S22 40 Miscantlnis A 5 52.5, -0.5 9.78 584 9.95 82.98 ± 21.41 92.52 ± 23.4 197.89 ± 17.38 194.23 ± 7.89

Sll 42 Miscantlnis A 7 53.1, -0.4 9.95 582 5.87 51.39 ± 9.77 54.43 ± 8.32 144.13 ± 21.54 156.52 ± 26.22

S23 14 Miscantlnis PP 8 53.2, 0.1 9.82 570 5.09 75.16 ± 6.6 95.89 ± 24.54 172.09 ± 13.18 241.41 ± 25.76

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Table 1 (continued)

Soil C stocks 0-30 cm (ESM Soil C stocks 0-100 cm (ESM,

reference mass of 3 Gg ha-1) reference mass of 13 Gg ha-1) MAP MAT % Clay ___ ___

Control Bioenergy (0-30 cm; Bioenergy Control Bioenergy Control

Site Transition Bioenergy land planation Latitude, bioenergy Mg C ha"1 Mg C ha"1 Mg C ha"1 Mg C ha"1

code number crop use age Longitude °C mm yr 1 crop) ± SD ± SD ± SD ± SD

S24 12 Miscantliiis TG 7 54.1, -1.1 9.17 634 7.06 51.99 ± 4.81 61.46 ± 7.36 118.03 ± 1.96 105.97 ± 4.88

S25 23 Miscantliiis PP 6 53.2, -3.7 8.18 1218 9.53 112.1 ± 12.64 96.89 ± 22.17 119.13 ± 7.73 68.74 ± 22.49

S26 24 Miscantliiis TG 1 52.4, -4.0 8.81 1502 10.51 136.3 ± 25.07 140 ± 30.68 131.86 ± NA 123.40 ± NA

S27 25 Miscantliiis PP 9 51.2, -2.8 10.31 765 7.55 152.7 ± 23.7 178.14 ± 39.45 232.40 ± 2.45 232.33 ± 40.35

SI 9 28 Miscantliiis PP 10 51.0, -3.1 10.22 832 6.88 49.91 ± 7.87 87.2 ± 9.71 81.30 ± 6.72 130.77 ± 11.46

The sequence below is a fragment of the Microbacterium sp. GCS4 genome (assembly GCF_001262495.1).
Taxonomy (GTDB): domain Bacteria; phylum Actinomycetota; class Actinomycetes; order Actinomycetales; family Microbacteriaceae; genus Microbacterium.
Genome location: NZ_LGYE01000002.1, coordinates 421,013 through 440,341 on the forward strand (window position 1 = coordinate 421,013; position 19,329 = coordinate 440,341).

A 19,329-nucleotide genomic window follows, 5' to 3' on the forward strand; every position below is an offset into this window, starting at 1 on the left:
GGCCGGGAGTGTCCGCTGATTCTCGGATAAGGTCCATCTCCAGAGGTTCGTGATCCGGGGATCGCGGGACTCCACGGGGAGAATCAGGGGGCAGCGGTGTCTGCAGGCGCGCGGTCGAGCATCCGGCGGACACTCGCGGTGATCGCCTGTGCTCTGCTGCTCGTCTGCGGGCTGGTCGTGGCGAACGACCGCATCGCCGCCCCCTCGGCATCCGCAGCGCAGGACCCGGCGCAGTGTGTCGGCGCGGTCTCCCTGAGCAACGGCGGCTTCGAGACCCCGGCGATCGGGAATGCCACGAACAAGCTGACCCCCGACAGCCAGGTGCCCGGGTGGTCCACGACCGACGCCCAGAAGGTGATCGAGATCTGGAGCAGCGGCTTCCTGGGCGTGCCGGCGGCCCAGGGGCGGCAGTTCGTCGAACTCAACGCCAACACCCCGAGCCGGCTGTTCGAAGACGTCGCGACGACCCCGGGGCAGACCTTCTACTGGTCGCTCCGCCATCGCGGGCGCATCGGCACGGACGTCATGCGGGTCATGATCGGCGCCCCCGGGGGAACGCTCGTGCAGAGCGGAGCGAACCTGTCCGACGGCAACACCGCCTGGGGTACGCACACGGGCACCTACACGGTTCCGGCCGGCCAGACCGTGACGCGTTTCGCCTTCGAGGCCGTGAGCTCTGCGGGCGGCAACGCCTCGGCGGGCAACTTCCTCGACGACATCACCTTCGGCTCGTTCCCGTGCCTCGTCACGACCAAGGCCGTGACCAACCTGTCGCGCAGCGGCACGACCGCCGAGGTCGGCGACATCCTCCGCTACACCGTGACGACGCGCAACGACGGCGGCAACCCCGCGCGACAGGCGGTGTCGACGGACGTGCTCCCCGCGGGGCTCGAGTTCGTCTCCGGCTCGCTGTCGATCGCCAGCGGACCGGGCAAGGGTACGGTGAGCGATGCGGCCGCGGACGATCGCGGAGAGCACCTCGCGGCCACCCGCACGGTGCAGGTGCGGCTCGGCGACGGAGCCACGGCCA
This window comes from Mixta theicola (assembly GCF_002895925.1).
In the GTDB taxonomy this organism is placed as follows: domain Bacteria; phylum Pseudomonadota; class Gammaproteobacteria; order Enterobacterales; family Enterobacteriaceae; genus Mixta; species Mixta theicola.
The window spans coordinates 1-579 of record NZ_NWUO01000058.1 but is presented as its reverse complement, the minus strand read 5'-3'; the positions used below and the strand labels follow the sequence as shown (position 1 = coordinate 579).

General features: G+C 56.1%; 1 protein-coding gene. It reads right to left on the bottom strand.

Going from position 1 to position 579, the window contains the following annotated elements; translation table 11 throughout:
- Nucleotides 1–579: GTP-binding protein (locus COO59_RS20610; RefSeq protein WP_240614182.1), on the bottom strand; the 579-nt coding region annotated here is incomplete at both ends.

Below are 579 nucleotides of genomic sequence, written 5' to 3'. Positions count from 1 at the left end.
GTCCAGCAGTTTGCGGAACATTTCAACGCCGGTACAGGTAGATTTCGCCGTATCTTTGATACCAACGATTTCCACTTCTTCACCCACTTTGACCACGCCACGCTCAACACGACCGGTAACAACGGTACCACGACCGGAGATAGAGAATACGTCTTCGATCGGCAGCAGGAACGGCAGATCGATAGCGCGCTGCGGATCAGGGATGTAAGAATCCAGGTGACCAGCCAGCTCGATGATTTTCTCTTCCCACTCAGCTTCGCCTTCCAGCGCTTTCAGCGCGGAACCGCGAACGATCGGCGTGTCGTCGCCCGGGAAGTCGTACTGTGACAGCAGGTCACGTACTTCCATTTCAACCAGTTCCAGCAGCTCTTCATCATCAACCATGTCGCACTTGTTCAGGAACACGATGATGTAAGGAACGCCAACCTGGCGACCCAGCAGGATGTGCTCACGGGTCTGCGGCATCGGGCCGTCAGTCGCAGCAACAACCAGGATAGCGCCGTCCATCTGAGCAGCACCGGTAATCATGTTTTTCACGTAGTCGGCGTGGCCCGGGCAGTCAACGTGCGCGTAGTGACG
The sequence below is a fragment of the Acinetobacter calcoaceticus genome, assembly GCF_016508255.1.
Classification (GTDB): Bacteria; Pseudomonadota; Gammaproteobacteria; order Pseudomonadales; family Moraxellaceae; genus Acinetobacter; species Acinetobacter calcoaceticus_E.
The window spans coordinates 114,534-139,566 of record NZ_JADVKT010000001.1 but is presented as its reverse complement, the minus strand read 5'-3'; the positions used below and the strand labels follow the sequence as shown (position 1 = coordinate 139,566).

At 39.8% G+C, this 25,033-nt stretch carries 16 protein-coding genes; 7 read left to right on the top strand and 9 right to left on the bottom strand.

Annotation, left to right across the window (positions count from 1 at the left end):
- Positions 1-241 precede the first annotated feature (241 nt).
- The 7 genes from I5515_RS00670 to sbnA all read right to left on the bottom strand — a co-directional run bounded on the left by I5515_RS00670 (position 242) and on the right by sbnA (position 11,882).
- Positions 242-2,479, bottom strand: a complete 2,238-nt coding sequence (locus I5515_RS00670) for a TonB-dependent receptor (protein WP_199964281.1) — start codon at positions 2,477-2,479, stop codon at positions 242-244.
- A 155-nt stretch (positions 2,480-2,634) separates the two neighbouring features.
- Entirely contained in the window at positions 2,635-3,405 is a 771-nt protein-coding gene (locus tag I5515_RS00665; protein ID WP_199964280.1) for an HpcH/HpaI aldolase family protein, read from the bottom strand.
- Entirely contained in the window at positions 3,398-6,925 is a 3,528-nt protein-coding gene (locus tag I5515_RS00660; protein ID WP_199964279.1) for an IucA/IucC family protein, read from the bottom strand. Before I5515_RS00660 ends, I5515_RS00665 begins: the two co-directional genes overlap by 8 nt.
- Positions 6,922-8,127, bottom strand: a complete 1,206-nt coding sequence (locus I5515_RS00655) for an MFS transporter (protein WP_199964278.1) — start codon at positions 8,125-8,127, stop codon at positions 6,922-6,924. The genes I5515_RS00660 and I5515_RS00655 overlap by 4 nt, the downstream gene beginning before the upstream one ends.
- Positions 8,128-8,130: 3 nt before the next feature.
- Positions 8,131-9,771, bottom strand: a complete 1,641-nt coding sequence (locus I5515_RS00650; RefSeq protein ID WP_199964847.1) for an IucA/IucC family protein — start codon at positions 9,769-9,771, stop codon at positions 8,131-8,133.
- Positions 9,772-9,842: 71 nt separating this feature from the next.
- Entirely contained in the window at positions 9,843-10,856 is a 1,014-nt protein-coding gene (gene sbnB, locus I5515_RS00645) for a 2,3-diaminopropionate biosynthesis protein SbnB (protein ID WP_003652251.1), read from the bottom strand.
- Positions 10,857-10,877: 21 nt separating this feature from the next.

S28 29 Miscantliiis PP 9 50.5, -4.8 10.00 1044 10.82 67.92 ± 7.78 85.95 ± 14.27 98.28 ± 9.31 108.49 ± 4.17

S20 31 Miscantliiis PP 7 50.4, -4.6 10.71 982 6.53 94.71 ± 14.44 146.8 ± 14.56 117.05 ± 12.65 182.47 ± 21.93

S21 38 Miscantliiis PP 6 52.6, 2.0 9.53 697 3.75 47.15 ± 0.51 91.65 ± 7.98 NA NA

Control land-use classifications are based on Defra guidelines; A = arable land, PP = permanent pasture (defined as to land that is used to grow grasses or other herbaceous forage, either self-seeded or sown and has not been included in the crop rotation for 5 years or longer and has not been set aside during this 5-year period), RG = rough grazing (defined as to low-yielding permanent grassland, usually on low-quality soil, usually unimproved by fertiliser, cultivation, reseeding or drainage), TG = temporary grassland (defined as grass for grazing, hay or silage included as part of normal crop rotation, lasting at least one crop year and <5 years, sown with grass or grass mixture). With the exception of transitions 1, 2, 4, 5 and 41 and 42, none of the bioenergy crops received either inorganic or organic fertiliser; transitions 41 and 42 received wood waste and fibroflos applications, transitions 1-5 received a combination of inorganic fertiliser and treated sewage sludge. All arable fields were under conventional management receiving annual tillage and regular fertiliser applications.

Transition 32 was excluded as this was a short-rotation forestry plantation rather than a SRC planation.

Fig. 1 Map of sampling locations. Dark grey = SRC willow, light grey = Miscanthus; the data points of different bioenergy crops present at the same location are offset.